Chindit moved into Burma on the night of 5 March 1944 in an airborne assault known as Operation Thursday. Nearly half of the Chindit force was to be transported by gliders into three clandestinely prepared landing sites behind Japanese lines. The landing areas were designated Piccadilly, Broadway, and Chowringhee. Piccadilly proved unusable at the last minute and the first flights were diverted to Broadway. The landing at Broadway was successful and Chowringhee followed, although Chowringhee was abandoned after three days to avoid a correctly anticipated Japanese attack.

When the first phase of Operation Thursday was complete, 9,000 troops, 1,300 pack animals, and 500,000 pounds of weapons and stores were in place well behind enemy lines.[35] Wingate had not envisioned that the landing sites would be simply points of debarkation for guerilla operations. They were planned as strongholds to be held. Broadway was turned into a busy airfield complete with artillery, American and British fighter aircraft, C-47 transports, and fortifications.

The 77th Brigade under Calvert left Broadway on 8 March 1944 and marched into Indaw Valley to cut communications and establish another stronghold for the Japanese to throw themselves against, diverting forces that could have been used against Stilwell as well as inflicting heavy casualties and severely depressing Japanese morale. It was not without cost – of the three Victoria Crosses awarded to Chindit officers, all were posthumous. Only one Victoria Cross was awarded to a Chindit survivor.

Calvert and the 77th engaged the Japanese near Hensu in a savage hand-to-hand action that won Chindit another stronghold known as White City. An airstrip quickly was carved out of the jungle and Air Commando One began supply and evacuation flights. Another stronghold known as Aberdeen was established to the southwest. Still another, Blackpool, was established to the north.[36] Wingate's plan was working well; he had five brigades deep in central Burma, well-supplied, and with sufficient air cover.[37] Wingate did not live to see the rewards of his efforts; he was killed in an aircraft crash on 24 March 1944.

Wingate was succeeded in command by Maj. General W. D. A. Letaigne, commander of the Chindit 111th Brigade. Letaigne inherited a complicated force diversely deployed and heavily occupied in several areas. The real complication, however, was to be with Stilwell and the drive to take Myitkyina. Stilwell demanded more than was possible and was ungrateful for any of the superhuman efforts Chindit expended. Chindit and Galahad were becoming depleted rapidly.[38]

Blackpool was the scene of fierce engagements with the Japanese and Chindit was forced to withdraw on 25 May 1944, a move that infuriated Stilwell as a move that jeopardized his Myitkyina plans. A crisis was precipitated that enveloped the highest SEAC officers and Stilwell. From this point on, Stilwell and the Chindit were in a constant state of invective.

In June, Stilwell, who now had operational control of the 3rd India Division, ordered the 77th Brigade into the Mogaung Valley. Chindit already was beyond operational limits and had lost a great deal of its edge. Nevertheless, Calvert and the 77th attacked Mogaung with a dash and gallantry that impressed American observers.[39] However, the 77th lacked the resources to carry the engagement in one rush.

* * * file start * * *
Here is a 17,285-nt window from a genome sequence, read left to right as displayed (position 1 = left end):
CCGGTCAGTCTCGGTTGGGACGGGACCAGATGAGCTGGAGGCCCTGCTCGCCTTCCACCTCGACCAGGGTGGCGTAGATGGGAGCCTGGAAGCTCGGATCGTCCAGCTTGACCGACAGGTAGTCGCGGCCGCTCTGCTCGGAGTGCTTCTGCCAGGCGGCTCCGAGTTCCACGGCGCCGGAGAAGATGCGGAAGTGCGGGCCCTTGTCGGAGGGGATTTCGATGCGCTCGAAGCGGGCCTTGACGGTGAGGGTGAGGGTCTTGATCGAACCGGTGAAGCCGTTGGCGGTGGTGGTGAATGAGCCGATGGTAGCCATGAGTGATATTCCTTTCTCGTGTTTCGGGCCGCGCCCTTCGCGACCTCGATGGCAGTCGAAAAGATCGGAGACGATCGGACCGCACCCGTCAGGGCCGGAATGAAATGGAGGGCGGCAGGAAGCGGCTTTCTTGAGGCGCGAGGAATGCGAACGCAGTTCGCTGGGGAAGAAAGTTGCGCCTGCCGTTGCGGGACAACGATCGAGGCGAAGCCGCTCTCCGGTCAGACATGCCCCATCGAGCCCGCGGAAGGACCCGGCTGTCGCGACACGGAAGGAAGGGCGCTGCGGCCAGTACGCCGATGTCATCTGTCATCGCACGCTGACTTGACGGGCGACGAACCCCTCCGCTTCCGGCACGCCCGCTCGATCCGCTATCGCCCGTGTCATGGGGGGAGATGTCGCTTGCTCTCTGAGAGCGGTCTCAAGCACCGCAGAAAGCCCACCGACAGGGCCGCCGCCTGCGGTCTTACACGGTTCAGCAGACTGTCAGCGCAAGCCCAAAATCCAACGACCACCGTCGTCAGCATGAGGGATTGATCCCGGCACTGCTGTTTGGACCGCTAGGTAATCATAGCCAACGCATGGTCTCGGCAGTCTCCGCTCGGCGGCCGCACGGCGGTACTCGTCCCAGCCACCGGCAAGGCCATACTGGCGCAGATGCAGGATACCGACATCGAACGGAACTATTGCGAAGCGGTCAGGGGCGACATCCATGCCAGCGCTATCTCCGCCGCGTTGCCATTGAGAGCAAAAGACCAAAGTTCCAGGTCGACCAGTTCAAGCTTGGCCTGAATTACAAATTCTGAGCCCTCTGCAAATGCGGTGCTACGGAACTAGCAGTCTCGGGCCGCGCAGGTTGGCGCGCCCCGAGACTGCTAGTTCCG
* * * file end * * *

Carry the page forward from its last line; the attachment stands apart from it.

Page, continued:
The Chinese 114th Regiment, 38th Division joined the fight and the town fell on 26 June 1944 marking nearly four months of tough jungle fighting by Chindit. Calvert insisted that the 77th be evacuated and after receiving no reply, ordered the evacuation himself. Letaigne backed his actions to Stilwell as necessary to preserve his troops.[40] Stilwell then turned his fury and demands upon Galahad. Chindit was gone and in February 1945 ceased to exist.[41]

Final Note

Galahad and Chindit influenced The Campaign beyond what was accorded to them by their contemporaries and their theater commanders, particularly Stilwell. Galahad's treatment was indicted by Colonel Hunter and the Inspector General conducted an investigation into the matter. As a result six more Distinguished Service Crosses were awarded and the 5307th received the Distinguished Unit Citation. It also must be remembered that while Galahad and Chindit were operating in north and central Burma, the Japanese attack on Imphal and Kohima was engaging Slim's 14th Army heavily – the entire theater was engulfed in fierce fighting.

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Show Notes

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© 2024 By HD Bedell

Published online: 01/01/2023.

Written by HD Bedell.

About the author:
HD Bedell has a B.A. in Writing/English from Missouri State University and an M.S. from the Center for Defense and Strategic Studies.He served as a USN Surface Warfare Officer with assignments in engineering and operations before injuries forced his medical discharge. After naval service, he worked as a software documentation editor and writer in defense industries. He later held related academic posts. Currently, he lives in Apollo Beach, Florida.

* Views expressed by contributors are their own and do not necessarily represent those of MilitaryHistoryOnline.com.